True, but I think the larger point is that sites like, say, Face Hunter, show you (for the most part, anyway) hipsters doing a lot of DIY mix-and-matching. Some of them might be wearing expensive clothes, but the majority are also working in thrift pieces or making wholly improvised outfits out of budget sources, and the results ran be pretty zany, and Hipster Runoff basically exists to make fun of that zaniness. The Sartorialist is, as Marxy says, pictures of professionals. In other words, rich people. So there's a natural conservatism and elitism to the Sartorialist that's openly class-based. "Style" for him is putting individual touches into mostly very expensive and quite traditional clothes, outfits suitable for conducting business and mingling with the wealthy. It's aspirational in that you might like something you see on there and consider how you could replicate it with less money, but at the end of the day, my response to it is usually, "Well, we might all look that nice if we had that much money." The fact that this isn't strictly true (lots of rich people dress tastelessly) is, I guess, the point of the Sartorialist: "Hey rich people, let's dress according to our status so as to not be mistaken for nouveau-riche or, god forbid, commoners."

It's still great eye candy, though, and I think the attraction of hipsters and non-rich people to the Sartorialist is part of a larger aspirational turn in fashion now that the idea of an actually transgressive subculture has lost all credibility. If mainstream = alt now and hipness isn't based in any idea larger than staying a step ahead of the mainstream*, why not ditch the oppositional chic and get on board the traditional fashion train?**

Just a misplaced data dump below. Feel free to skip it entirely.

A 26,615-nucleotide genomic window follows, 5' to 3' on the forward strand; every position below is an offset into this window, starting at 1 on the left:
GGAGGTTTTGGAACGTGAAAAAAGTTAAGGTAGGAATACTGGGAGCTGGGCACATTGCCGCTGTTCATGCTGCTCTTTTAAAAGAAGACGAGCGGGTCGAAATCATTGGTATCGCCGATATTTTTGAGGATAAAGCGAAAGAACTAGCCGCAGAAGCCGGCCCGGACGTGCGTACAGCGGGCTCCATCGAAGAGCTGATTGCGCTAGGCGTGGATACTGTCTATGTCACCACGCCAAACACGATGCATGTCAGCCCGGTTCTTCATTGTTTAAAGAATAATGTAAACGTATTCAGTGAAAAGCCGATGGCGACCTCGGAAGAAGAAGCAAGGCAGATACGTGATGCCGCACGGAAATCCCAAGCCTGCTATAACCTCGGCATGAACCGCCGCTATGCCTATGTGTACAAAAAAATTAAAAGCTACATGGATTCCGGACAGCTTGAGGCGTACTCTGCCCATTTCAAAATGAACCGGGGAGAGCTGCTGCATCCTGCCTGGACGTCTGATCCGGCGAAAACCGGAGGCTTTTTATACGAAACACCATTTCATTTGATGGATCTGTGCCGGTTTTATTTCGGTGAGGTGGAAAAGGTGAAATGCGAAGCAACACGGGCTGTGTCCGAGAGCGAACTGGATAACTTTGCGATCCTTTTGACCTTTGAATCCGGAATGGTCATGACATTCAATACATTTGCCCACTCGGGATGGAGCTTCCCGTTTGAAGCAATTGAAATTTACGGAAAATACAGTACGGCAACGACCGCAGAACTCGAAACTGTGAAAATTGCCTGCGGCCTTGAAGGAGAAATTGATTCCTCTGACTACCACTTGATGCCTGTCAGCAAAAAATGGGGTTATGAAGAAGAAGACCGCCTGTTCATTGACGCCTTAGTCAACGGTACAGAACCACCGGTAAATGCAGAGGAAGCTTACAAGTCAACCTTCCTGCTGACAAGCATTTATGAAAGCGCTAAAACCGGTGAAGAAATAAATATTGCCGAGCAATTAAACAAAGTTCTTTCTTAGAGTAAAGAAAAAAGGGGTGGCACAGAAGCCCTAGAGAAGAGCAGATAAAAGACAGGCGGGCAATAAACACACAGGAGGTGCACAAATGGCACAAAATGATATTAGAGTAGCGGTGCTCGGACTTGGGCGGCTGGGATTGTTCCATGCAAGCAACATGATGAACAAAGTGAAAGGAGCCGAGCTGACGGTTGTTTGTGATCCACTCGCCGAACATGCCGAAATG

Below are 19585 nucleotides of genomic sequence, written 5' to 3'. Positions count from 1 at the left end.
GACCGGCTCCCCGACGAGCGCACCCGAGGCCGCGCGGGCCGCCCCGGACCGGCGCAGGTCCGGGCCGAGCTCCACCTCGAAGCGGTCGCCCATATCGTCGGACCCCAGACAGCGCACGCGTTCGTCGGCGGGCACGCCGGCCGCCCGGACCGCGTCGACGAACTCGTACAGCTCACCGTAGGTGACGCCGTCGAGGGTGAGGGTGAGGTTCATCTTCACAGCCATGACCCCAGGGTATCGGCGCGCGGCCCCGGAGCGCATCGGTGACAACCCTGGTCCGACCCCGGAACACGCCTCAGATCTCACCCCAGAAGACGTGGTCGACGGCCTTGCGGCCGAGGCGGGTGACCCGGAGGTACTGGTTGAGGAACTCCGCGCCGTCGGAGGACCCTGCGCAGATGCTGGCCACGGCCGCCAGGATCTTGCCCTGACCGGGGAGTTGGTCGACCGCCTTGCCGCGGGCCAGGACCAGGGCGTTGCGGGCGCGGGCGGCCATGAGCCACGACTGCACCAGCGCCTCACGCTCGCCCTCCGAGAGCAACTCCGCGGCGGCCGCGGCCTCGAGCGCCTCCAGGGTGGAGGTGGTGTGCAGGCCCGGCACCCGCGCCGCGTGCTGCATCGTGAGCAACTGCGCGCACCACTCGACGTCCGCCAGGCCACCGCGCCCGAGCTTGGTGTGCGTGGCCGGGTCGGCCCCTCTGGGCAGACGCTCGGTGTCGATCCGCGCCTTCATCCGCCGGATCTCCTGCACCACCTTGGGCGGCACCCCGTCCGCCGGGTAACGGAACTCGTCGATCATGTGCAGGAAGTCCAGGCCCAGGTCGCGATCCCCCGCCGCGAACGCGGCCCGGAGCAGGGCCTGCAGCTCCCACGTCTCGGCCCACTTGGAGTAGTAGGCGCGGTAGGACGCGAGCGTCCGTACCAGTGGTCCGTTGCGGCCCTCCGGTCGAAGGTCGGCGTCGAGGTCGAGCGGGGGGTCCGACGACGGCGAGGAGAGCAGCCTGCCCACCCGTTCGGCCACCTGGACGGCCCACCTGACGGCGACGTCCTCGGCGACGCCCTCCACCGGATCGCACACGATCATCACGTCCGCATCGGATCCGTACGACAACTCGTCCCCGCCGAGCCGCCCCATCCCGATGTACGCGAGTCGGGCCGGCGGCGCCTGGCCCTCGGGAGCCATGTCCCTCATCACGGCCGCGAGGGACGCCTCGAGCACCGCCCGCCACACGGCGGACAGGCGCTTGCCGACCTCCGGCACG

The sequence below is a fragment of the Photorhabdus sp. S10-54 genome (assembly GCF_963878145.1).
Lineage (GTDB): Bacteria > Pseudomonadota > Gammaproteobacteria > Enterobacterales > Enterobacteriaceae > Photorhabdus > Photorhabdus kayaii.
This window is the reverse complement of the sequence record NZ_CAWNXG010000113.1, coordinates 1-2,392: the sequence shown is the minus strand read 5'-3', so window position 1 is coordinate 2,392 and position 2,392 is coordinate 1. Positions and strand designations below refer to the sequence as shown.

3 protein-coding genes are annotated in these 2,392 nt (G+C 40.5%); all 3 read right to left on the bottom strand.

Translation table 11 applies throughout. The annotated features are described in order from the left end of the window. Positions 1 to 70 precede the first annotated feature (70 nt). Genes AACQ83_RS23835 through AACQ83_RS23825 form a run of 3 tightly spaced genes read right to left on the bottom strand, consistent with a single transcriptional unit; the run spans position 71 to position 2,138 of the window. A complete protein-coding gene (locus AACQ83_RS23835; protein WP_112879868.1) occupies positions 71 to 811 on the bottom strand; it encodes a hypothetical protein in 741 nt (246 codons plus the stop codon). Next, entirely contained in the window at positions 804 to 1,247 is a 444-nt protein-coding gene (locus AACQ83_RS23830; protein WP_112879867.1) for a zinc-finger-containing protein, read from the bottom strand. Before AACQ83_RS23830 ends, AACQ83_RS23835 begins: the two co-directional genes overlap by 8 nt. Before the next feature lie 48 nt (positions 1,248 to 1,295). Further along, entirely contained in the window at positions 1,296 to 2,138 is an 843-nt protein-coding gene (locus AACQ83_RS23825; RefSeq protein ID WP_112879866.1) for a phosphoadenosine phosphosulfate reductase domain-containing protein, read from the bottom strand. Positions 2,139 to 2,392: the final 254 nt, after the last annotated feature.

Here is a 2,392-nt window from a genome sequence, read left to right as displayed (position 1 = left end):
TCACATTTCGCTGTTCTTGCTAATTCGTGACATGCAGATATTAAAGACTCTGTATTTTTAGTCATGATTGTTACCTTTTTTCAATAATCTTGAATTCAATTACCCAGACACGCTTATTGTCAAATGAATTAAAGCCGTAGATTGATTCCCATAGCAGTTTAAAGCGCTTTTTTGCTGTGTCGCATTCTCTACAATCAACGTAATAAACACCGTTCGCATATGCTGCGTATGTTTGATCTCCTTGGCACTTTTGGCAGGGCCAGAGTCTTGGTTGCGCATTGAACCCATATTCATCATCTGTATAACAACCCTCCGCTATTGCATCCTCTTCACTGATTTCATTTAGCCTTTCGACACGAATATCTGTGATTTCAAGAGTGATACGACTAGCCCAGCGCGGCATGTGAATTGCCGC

* Hence the reluctance of anyone to be called a "hipster". "Hip" isn't a real (sub)culture with values or ideals, it's just a position in a very fluid status game, the terms of which change every day. In the first place, no one wants to admit that they're actually participating a competition for distinction, and in the second place, calling someone a "hipster" means accusing them of not being adequately ahead of the curve.

** The answer, of course, being that while hipsterdom may not be transgressive in the way that punks (or even hippies) were (it doesn’t involve any utopian idea of a radical transformation or negation of society), if it does constitute a (sub)culture in any way, it’s as a grassroots community of mostly middle-class creatives whose political values may not be strident or even well-articulated, but at least gesture towards a liberal ideal of an equal and participatory society — there are still “scenes”, after all, and considered in the best light, they constitute what cultural theorists might call a “micro-economy” or a “counter-public”. This is why people get so excited about The Smell in LA, or the K/Marraige records/Portland scene, or Torontopia…maybe even about Vancouver’s “weird punk” scene, though Sam had a few things to say about negativity in Vancity.

This is basically an excerpt from the long form of my Adbusters "Hipster article" response that I keep alternately working on and shelving.
diller + scofidio

Can't Teach An Old Dog New Tricks

Since I lost my old bag, I've been using an even older army surplus one that I dug out of my closet. Just now I managed to forget it at Budgie's. Thankfully, it was recovered when a friend called my phone and the staff answered.